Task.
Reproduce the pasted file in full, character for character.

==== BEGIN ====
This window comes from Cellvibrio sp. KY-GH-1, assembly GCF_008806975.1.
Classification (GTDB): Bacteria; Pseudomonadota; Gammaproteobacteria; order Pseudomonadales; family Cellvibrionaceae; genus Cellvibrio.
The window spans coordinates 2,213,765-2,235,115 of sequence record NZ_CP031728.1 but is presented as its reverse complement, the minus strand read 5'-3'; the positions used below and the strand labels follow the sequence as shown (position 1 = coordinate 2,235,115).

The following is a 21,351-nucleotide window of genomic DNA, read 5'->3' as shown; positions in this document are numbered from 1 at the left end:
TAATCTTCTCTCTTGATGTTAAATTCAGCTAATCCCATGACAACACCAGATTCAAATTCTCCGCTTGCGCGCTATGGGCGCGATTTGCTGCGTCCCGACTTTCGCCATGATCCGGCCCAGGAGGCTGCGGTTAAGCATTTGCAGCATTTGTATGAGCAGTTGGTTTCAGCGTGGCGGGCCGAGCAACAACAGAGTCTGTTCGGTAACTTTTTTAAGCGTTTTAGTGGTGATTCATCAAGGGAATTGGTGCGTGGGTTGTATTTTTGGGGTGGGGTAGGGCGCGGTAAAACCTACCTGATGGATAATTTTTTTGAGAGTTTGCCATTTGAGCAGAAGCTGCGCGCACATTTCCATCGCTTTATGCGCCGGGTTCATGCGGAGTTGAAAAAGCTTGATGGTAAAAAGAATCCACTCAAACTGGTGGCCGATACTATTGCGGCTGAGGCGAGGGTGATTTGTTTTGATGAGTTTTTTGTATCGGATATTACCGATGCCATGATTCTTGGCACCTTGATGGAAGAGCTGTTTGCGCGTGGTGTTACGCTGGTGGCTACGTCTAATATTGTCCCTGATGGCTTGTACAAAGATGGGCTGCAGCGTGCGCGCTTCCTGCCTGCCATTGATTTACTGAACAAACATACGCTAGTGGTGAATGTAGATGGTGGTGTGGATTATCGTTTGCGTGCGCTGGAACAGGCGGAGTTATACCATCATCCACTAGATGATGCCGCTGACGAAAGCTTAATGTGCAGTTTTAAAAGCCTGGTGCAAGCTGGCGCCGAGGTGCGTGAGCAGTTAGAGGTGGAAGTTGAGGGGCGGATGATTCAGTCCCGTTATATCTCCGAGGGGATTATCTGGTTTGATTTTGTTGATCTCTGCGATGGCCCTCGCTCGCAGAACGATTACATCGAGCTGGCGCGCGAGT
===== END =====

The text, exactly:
This window comes from Cellvibrio sp. KY-GH-1, assembly GCF_008806975.1.
Classification (GTDB): Bacteria; Pseudomonadota; Gammaproteobacteria; order Pseudomonadales; family Cellvibrionaceae; genus Cellvibrio.
The window spans coordinates 2,213,765-2,235,115 of sequence record NZ_CP031728.1 but is presented as its reverse complement, the minus strand read 5'-3'; the positions used below and the strand labels follow the sequence as shown (position 1 = coordinate 2,235,115).

The following is a 21,351-nucleotide window of genomic DNA, read 5'->3' as shown; positions in this document are numbered from 1 at the left end:
TAATCTTCTCTCTTGATGTTAAATTCAGCTAATCCCATGACAACACCAGATTCAAATTCTCCGCTTGCGCGCTATGGGCGCGATTTGCTGCGTCCCGACTTTCGCCATGATCCGGCCCAGGAGGCTGCGGTTAAGCATTTGCAGCATTTGTATGAGCAGTTGGTTTCAGCGTGGCGGGCCGAGCAACAACAGAGTCTGTTCGGTAACTTTTTTAAGCGTTTTAGTGGTGATTCATCAAGGGAATTGGTGCGTGGGTTGTATTTTTGGGGTGGGGTAGGGCGCGGTAAAACCTACCTGATGGATAATTTTTTTGAGAGTTTGCCATTTGAGCAGAAGCTGCGCGCACATTTCCATCGCTTTATGCGCCGGGTTCATGCGGAGTTGAAAAAGCTTGATGGTAAAAAGAATCCACTCAAACTGGTGGCCGATACTATTGCGGCTGAGGCGAGGGTGATTTGTTTTGATGAGTTTTTTGTATCGGATATTACCGATGCCATGATTCTTGGCACCTTGATGGAAGAGCTGTTTGCGCGTGGTGTTACGCTGGTGGCTACGTCTAATATTGTCCCTGATGGCTTGTACAAAGATGGGCTGCAGCGTGCGCGCTTCCTGCCTGCCATTGATTTACTGAACAAACATACGCTAGTGGTGAATGTAGATGGTGGTGTGGATTATCGTTTGCGTGCGCTGGAACAGGCGGAGTTATACCATCATCCACTAGATGATGCCGCTGACGAAAGCTTAATGTGCAGTTTTAAAAGCCTGGTGCAAGCTGGCGCCGAGGTGCGTGAGCAGTTAGAGGTGGAAGTTGAGGGGCGGATGATTCAGTCCCGTTATATCTCCGAGGGGATTATCTGGTTTGATTTTGTTGATCTCTGCGATGGCCCTCGCTCGCAGAACGATTACATCGAGCTGGCGCGCGAGT